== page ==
The Hero Who Returned Remains Traumatized in the Modern World
The sounds of children down below, who passed by my residence whilst on journeys of their own; the swishing of the scarce foliage that dotted the neighborhood; the shrill cries of cicadas, like exotic instruments; all of these could be heard through the singular window which resided at the far end of my personal bedroom.
The window which, during my three days in school-ordered suspension, had become my lifeline. The white noise it communicated would drown out the deafening silence which reminded me of the mountain of bodies I stood atop; it reminded me of the emptiness of that throne room. Sometimes I would even stop and admire the gentle liveliness of suburban Japan to calm myself down.
The blinds, nor the dormer hadn’t closed once since I initially opened them during my first night back from the hospital. It was an off putting experience, every time I left and returned to a room that was virtually unchanged. Every book I left out; every dirty dish I forgot to take back; there was no maid to pick them up, nor was there an innkeeper that reset everything to its customer-ready position.
The room was my personal responsibility, and mine alone.
When I came to that realization at the start of my suspension, I suddenly felt an urge to tidy the space up myself. I had never done a thorough room-cleaning in my eighteen years of adventuring, nor likely even before that. There wasn’t ever a point when either Jiro nor Andrew were “clean” people, for that matter. But every single one of my adventures shared the same common denominator: they began with waking up to a clean, tidy room, which I would leave behind with the wave of my hand as if to recognize the little extra “push” it gave me to do my best.
So if there was nobody else to clean it for me this time, then I would simply have to do it myself.
I needed to start my new adventures properly, after all.
I spent the three days of my suspension following that weekend studying up on the subjects in school that my otherworld-mind had long forgotten when I became a “hero”. I was able to scrounge up a copy of my class schedule from the drawer of my desk, as well as school supplies that I found while cleaning.
Bleached paper, inkless scribing tools, erasers; it was all astonishing technology to me. None such luxuries existed in Alterra, even for the highest of royalty. Paper was expensive, and of a much more brown and blemished nature, unless it was crafted for use in official or notable texts. Even ink was reserved for documentation, and would never be wasted on anything as trivial as mere practice.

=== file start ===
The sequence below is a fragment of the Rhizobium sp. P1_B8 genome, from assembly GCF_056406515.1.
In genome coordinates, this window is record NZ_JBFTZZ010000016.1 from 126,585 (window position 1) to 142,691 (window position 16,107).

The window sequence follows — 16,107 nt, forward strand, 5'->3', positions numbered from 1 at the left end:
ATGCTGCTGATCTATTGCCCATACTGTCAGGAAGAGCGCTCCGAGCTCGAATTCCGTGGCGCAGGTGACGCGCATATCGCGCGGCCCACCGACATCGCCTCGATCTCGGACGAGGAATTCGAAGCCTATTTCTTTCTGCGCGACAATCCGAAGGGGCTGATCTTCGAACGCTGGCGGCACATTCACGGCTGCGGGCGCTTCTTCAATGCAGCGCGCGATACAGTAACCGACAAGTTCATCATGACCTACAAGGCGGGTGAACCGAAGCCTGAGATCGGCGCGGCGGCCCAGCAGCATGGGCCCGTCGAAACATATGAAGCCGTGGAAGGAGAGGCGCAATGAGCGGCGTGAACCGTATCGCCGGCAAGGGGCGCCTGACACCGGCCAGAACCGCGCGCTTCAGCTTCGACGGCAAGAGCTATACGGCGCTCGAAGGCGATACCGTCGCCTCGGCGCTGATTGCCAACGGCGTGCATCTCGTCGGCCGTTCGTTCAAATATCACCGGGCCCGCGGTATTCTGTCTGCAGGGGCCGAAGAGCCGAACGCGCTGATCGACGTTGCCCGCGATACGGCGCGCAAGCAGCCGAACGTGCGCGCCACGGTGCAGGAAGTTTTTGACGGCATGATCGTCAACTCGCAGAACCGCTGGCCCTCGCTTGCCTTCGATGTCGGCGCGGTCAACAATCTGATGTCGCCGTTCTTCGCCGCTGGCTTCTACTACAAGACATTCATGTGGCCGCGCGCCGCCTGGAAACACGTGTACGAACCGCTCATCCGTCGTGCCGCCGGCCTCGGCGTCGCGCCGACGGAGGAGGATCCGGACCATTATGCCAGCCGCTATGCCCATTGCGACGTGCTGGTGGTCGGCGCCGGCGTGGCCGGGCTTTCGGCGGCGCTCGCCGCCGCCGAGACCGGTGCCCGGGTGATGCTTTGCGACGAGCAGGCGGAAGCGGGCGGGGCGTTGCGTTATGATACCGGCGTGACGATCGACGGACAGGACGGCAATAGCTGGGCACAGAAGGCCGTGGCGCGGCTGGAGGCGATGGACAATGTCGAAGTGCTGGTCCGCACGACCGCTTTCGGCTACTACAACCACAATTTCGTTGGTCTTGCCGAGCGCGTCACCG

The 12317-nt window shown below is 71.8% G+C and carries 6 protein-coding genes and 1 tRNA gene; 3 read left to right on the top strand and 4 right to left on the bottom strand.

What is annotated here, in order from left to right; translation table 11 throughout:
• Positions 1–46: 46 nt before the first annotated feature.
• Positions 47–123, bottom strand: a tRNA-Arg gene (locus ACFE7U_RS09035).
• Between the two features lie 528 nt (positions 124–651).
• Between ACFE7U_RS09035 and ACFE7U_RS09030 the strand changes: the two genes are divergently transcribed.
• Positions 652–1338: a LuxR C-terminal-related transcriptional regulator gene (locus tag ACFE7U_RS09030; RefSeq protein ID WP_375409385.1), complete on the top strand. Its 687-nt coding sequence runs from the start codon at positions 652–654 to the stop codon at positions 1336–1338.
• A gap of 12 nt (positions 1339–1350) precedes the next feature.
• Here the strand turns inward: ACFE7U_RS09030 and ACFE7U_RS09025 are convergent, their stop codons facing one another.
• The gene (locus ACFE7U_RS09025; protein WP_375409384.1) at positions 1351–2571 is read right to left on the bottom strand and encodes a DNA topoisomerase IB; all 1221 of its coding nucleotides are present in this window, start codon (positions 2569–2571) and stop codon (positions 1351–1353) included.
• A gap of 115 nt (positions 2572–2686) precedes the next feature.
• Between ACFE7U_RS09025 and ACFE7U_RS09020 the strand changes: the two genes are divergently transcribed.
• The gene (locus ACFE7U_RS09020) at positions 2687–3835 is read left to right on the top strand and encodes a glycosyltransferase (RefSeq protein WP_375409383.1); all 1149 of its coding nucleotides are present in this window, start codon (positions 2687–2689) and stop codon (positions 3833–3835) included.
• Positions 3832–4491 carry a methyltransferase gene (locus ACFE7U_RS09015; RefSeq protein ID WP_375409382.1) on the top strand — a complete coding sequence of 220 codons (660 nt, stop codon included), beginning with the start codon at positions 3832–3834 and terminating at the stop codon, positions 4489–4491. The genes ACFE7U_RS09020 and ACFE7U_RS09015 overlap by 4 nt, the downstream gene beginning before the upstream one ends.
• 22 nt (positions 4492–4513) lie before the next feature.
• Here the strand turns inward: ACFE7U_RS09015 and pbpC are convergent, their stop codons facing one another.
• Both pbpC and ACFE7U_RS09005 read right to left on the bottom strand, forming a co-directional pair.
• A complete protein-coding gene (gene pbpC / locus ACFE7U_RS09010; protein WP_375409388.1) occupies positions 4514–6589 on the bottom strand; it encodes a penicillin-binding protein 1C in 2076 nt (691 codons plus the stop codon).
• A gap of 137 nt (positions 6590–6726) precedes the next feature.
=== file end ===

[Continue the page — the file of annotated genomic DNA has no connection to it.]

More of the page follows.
I read through the Japanese literature textbook to start, which contained passages from well-known stories, as well as short bouts of poetry. All of them were accompanied by excerpts about the author’s life and inspiration, which I only skimmed. Kanji I couldn’t recognize, which was what made up most of the text, I would write down in a notebook after searching for the meaning in a dictionary. It was tedious work, but the quickest way to improve my reading ability, which was currently my greatest fault, would be to, well… read.
At least, that’s what my language instructor back at the palace swore when teaching me Inqual.
While trudging through waves and waves of flat, boring text, I thought back to my time learning magic from Flynn and Mary. The latter of the two, being our resident medical class mage, was the expert, but she couldn’t explain how the craft worked to save her own life. She was normally an introverted girl of few words, though when it came to the inner workings of mana and energy, her mouth never seemed to close.
Her explanations always went over my head, yet Flynn was somehow able to understand the rapid, jumbled sentences and word-tripping as if it was his second language. Me, having a great interest in the subject despite my incompatibility, asked him to aid her in teaching me about it. He always agreed, with the help of some bribery. Naturally we were quite the incompatible trio, so lots of trouble would ensue. But that in itself was part of what made the whole experience so enjoyable.
Studying in a group was fun.
It wasn’t much like this, but remembering those more minute, yet fond memories still helped me get through it; hour by hour, page by page.
At the end of those three days, I felt a lot better about my Japanese written language and cultural honorifics; both aspects that were entirely absent from Fortain's native language. It was still slow, but as long as I continued to study, I became confident that my ability to use it would come back to me little by little.
But despite that, I still felt too unsure of myself. I still needed help.
No, there was no point in talking to her. That goddess wasn’t going to answer me.
In fact, nobody would, so maybe it was fine if I used my imagination a bit?
My emotional support. She was the oldest of the group, and always had some kind of advice to give. Flynn called just about everything that came out of her mouth bullshit, but the two were both proud like that; they were always at odds. Even if she was wrong sometimes, I still liked to listen to her own take on things. She was like an older sister to me.
I could hear it clearly. That smooth, yet snappy tone in her voice. I played along with the voice in my own head.
“Do you think I’ll ever see you guys again? E- even if I try to go back, will you be waiting for me? Or am I just clinging to memories and fantasies?”
“Well, I’m just in your imagination, aren’t I? So whatever answer I give you isn’t really going to mean much.”
She gave me a carefree giggle. It leaked a tinge of seduction, as did most of her words when she used to speak to me.
I apologized inadvertently.
“Well, I get what you’re trying to say.”
What I was trying to say? Was there something else?
“You want to try staying, right? In this world.”
Was that true? It couldn’t have been.
“I could never-”
“Andrew, it's no good to lie to yourself. And you shouldn’t lie to me either, because I can always tell, you know?”